Despite current situation, American automaker GM opens new battery laboratory
In the wake of its impending bankruptcy, the Detroit-based car manufacturer is not about to give up without a fight.
Word is being spread that despite having filed for a Chapther 11, GM still opened a battery laboratory that is being lauded as one of the country’s most technologically advanced batt labs. It really does make you wonder what’s going on in the minds of the GM bigwigs surrounding the state of GM and its very uncertain future.
Apparently, these guys have decided that if they can’t sell cars, they might as well keep themselves afloat by being at the forefront of advanced battery technology.
In some way, it’s a brilliant idea because it keeps GM in the loop as far as state-of-the-art car technology is concerned. The batt lab – which should never be confused with the Bat Cave – is located in Warren, Michigan and has been called the Global Battery Systems Lab.
Continued after the jump.
The lab was built so GM can continue its pursuit in developing hydrogen fuel cells that can be later one used in vehicles and at the same time, accelerate the development of all of its electric and plug-in hybrid vehicles, including the Chevrolet Volt. The lab itself is enormous by any standards. It covers an area of well over 33,000 square feet – four times bigger than its last battery facility.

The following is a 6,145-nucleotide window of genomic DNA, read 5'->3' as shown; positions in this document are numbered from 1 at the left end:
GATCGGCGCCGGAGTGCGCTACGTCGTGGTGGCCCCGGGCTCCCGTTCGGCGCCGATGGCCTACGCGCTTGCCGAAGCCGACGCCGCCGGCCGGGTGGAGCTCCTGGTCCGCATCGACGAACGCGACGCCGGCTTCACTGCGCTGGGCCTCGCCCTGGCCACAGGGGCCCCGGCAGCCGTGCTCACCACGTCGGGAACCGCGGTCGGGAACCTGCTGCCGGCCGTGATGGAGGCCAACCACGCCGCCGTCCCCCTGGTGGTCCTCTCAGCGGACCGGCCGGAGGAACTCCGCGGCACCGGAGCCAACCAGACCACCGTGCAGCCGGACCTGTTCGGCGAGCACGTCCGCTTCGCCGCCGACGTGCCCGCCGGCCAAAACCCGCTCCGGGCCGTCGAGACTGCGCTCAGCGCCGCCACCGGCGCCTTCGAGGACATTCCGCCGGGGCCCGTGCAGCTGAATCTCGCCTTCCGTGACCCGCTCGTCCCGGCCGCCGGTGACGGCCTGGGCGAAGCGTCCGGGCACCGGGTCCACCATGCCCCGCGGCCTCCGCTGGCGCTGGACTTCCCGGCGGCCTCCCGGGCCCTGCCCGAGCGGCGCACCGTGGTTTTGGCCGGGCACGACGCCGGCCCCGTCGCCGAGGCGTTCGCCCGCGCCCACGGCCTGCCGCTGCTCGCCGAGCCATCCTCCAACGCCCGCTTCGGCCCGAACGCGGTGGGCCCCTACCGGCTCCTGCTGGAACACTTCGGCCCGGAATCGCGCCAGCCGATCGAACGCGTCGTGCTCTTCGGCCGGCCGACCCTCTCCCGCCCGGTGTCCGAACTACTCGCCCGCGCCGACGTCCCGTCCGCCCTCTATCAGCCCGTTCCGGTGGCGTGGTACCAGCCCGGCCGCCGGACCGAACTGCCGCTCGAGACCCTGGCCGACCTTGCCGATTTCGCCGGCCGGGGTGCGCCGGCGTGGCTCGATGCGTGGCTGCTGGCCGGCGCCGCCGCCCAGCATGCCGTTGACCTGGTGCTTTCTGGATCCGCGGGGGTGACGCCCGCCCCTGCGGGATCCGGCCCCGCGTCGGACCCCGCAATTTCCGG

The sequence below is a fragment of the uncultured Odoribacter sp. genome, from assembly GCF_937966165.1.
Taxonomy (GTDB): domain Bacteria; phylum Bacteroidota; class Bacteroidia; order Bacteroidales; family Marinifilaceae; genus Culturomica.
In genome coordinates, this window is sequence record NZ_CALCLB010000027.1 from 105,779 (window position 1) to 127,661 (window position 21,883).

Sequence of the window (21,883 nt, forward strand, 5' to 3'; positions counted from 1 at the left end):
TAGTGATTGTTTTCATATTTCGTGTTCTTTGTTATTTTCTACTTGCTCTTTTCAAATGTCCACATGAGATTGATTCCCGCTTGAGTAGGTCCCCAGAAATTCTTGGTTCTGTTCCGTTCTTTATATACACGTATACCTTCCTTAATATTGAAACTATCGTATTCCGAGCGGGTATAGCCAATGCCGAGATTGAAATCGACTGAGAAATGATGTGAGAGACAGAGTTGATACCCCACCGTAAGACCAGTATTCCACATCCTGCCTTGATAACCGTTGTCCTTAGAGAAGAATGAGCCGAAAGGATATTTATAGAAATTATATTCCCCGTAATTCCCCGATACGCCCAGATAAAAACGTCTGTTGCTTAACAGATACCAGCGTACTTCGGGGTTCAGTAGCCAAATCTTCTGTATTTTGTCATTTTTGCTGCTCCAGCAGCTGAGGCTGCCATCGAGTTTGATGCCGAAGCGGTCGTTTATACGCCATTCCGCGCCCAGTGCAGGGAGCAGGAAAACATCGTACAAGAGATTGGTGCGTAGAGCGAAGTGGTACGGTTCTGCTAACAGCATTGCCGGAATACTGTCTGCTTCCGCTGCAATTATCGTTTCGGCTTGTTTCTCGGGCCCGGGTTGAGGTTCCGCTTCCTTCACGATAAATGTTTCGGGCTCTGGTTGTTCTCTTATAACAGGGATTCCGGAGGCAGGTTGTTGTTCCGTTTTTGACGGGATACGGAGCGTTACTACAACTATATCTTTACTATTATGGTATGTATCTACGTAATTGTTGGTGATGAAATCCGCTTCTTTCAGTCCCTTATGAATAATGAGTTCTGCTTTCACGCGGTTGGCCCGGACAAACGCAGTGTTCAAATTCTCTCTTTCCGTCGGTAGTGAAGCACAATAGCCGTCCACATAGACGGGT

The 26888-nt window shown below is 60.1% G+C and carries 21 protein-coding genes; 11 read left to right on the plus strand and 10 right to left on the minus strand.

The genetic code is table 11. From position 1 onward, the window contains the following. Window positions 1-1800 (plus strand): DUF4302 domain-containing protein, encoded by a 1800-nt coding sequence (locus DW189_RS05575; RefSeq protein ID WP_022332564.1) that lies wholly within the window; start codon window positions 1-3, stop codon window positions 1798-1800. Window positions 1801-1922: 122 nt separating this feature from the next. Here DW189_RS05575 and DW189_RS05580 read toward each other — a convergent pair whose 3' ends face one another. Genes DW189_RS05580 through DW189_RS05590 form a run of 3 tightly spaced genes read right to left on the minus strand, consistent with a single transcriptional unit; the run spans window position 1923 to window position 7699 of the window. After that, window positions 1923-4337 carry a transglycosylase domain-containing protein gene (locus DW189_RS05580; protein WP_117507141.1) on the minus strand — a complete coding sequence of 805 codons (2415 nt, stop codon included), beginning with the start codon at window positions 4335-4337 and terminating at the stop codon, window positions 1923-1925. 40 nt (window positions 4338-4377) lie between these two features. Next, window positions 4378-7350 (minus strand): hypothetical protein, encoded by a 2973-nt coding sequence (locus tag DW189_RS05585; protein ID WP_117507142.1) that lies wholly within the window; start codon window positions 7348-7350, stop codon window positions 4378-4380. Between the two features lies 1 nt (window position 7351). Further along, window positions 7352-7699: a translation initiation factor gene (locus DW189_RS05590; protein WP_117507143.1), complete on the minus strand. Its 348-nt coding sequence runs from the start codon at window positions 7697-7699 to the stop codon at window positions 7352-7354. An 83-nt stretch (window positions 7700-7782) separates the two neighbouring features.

If there’s anything admirable about the way General Motors has approached things while in the middle of a very serious crisis, it’s that they’re not giving up without a fight.
Even GM President and CEO, Fritz Henderson sounded so confident and upbeat you’d be hard-pressed to believe that they’re actually in the middle of the worst crisis in their company’s history. “The new global GM battery lab will benefit consumers across America by helping us advance the development of battery technology in the United States and put cleaner, more efficient vehicles on the road more quickly and affordably,” he said. “
“Our new lab improves GM’s competitiveness by speeding the development of our hybrid, plug-in and extended-range electric vehicles, including the Chevrolet Volt.”
If for nothing else, I’d say that Henderson doesn’t lack in confidence and optimism. Then again, in a time like this for General Motors, confidence and optimism may be all they have left.
That and the batt lab, of course.